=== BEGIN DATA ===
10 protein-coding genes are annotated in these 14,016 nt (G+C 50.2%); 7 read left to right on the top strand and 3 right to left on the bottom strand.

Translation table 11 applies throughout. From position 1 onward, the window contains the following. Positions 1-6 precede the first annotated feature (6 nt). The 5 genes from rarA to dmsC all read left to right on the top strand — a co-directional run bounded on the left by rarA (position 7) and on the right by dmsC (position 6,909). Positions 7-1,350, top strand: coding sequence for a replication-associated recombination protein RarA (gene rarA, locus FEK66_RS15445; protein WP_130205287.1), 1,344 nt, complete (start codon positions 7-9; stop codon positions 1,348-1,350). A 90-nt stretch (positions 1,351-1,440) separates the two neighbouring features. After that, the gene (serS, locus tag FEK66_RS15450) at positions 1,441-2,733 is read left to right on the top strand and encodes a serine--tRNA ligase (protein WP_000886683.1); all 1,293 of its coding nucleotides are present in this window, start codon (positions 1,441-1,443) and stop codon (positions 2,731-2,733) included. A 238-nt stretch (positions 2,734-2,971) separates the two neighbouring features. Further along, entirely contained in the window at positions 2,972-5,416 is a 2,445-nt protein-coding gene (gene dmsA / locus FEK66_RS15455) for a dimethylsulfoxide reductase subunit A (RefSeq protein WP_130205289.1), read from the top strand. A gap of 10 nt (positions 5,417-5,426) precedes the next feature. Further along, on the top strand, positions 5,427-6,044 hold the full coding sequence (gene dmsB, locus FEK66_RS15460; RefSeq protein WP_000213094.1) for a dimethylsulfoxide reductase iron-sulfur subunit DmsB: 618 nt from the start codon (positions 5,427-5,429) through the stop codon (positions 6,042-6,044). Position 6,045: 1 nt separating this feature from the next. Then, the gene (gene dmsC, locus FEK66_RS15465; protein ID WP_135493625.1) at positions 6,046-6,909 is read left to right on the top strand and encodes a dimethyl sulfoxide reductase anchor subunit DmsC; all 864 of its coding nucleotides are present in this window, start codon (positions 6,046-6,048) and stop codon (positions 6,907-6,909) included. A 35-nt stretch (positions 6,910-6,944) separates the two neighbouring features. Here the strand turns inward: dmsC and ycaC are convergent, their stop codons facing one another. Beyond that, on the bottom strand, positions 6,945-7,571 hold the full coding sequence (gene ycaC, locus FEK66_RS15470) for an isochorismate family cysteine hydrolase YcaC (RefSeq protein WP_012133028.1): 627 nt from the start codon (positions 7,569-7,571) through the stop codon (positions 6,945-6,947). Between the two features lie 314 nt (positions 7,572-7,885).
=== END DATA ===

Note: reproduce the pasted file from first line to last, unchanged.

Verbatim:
10 protein-coding genes are annotated in these 14,016 nt (G+C 50.2%); 7 read left to right on the top strand and 3 right to left on the bottom strand.

Translation table 11 applies throughout. From position 1 onward, the window contains the following. Positions 1-6 precede the first annotated feature (6 nt). The 5 genes from rarA to dmsC all read left to right on the top strand — a co-directional run bounded on the left by rarA (position 7) and on the right by dmsC (position 6,909). Positions 7-1,350, top strand: coding sequence for a replication-associated recombination protein RarA (gene rarA, locus FEK66_RS15445; protein WP_130205287.1), 1,344 nt, complete (start codon positions 7-9; stop codon positions 1,348-1,350). A 90-nt stretch (positions 1,351-1,440) separates the two neighbouring features. After that, the gene (serS, locus tag FEK66_RS15450) at positions 1,441-2,733 is read left to right on the top strand and encodes a serine--tRNA ligase (protein WP_000886683.1); all 1,293 of its coding nucleotides are present in this window, start codon (positions 1,441-1,443) and stop codon (positions 2,731-2,733) included. A 238-nt stretch (positions 2,734-2,971) separates the two neighbouring features. Further along, entirely contained in the window at positions 2,972-5,416 is a 2,445-nt protein-coding gene (gene dmsA / locus FEK66_RS15455) for a dimethylsulfoxide reductase subunit A (RefSeq protein WP_130205289.1), read from the top strand. A gap of 10 nt (positions 5,417-5,426) precedes the next feature. Further along, on the top strand, positions 5,427-6,044 hold the full coding sequence (gene dmsB, locus FEK66_RS15460; RefSeq protein WP_000213094.1) for a dimethylsulfoxide reductase iron-sulfur subunit DmsB: 618 nt from the start codon (positions 5,427-5,429) through the stop codon (positions 6,042-6,044). Position 6,045: 1 nt separating this feature from the next. Then, the gene (gene dmsC, locus FEK66_RS15465; protein ID WP_135493625.1) at positions 6,046-6,909 is read left to right on the top strand and encodes a dimethyl sulfoxide reductase anchor subunit DmsC; all 864 of its coding nucleotides are present in this window, start codon (positions 6,046-6,048) and stop codon (positions 6,907-6,909) included. A 35-nt stretch (positions 6,910-6,944) separates the two neighbouring features. Here the strand turns inward: dmsC and ycaC are convergent, their stop codons facing one another. Beyond that, on the bottom strand, positions 6,945-7,571 hold the full coding sequence (gene ycaC, locus FEK66_RS15470) for an isochorismate family cysteine hydrolase YcaC (RefSeq protein WP_012133028.1): 627 nt from the start codon (positions 7,569-7,571) through the stop codon (positions 6,945-6,947). Between the two features lie 314 nt (positions 7,572-7,885).